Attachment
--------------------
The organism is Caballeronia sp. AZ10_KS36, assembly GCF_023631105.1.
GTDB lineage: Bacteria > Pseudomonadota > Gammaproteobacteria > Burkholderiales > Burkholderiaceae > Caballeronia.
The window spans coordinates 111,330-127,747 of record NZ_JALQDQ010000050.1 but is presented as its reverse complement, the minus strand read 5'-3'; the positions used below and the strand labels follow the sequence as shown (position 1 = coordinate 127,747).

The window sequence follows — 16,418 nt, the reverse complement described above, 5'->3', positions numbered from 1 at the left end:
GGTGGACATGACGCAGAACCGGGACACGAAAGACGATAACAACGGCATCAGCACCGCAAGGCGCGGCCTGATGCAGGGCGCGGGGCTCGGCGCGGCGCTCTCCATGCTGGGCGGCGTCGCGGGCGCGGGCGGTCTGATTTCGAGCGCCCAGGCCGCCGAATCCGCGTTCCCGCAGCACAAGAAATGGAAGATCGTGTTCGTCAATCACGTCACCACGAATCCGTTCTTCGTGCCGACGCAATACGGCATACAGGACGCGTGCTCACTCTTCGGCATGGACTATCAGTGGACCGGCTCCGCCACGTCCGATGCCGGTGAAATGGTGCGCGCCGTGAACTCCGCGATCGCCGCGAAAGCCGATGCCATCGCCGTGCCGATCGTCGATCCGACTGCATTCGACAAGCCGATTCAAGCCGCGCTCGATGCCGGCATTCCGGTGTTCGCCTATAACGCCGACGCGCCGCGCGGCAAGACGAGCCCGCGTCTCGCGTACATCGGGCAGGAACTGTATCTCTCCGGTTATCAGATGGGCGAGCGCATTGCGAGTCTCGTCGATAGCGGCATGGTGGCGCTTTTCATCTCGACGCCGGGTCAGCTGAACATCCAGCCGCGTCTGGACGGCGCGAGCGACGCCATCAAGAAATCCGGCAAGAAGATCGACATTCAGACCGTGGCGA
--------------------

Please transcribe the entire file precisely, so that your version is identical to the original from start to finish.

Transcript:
The organism is Caballeronia sp. AZ10_KS36, assembly GCF_023631105.1.
GTDB lineage: Bacteria > Pseudomonadota > Gammaproteobacteria > Burkholderiales > Burkholderiaceae > Caballeronia.
The window spans coordinates 111,330-127,747 of record NZ_JALQDQ010000050.1 but is presented as its reverse complement, the minus strand read 5'-3'; the positions used below and the strand labels follow the sequence as shown (position 1 = coordinate 127,747).

The window sequence follows — 16,418 nt, the reverse complement described above, 5'->3', positions numbered from 1 at the left end:
GGTGGACATGACGCAGAACCGGGACACGAAAGACGATAACAACGGCATCAGCACCGCAAGGCGCGGCCTGATGCAGGGCGCGGGGCTCGGCGCGGCGCTCTCCATGCTGGGCGGCGTCGCGGGCGCGGGCGGTCTGATTTCGAGCGCCCAGGCCGCCGAATCCGCGTTCCCGCAGCACAAGAAATGGAAGATCGTGTTCGTCAATCACGTCACCACGAATCCGTTCTTCGTGCCGACGCAATACGGCATACAGGACGCGTGCTCACTCTTCGGCATGGACTATCAGTGGACCGGCTCCGCCACGTCCGATGCCGGTGAAATGGTGCGCGCCGTGAACTCCGCGATCGCCGCGAAAGCCGATGCCATCGCCGTGCCGATCGTCGATCCGACTGCATTCGACAAGCCGATTCAAGCCGCGCTCGATGCCGGCATTCCGGTGTTCGCCTATAACGCCGACGCGCCGCGCGGCAAGACGAGCCCGCGTCTCGCGTACATCGGGCAGGAACTGTATCTCTCCGGTTATCAGATGGGCGAGCGCATTGCGAGTCTCGTCGATAGCGGCATGGTGGCGCTTTTCATCTCGACGCCGGGTCAGCTGAACATCCAGCCGCGTCTGGACGGCGCGAGCGACGCCATCAAGAAATCCGGCAAGAAGATCGACATTCAGACCGTGGCGA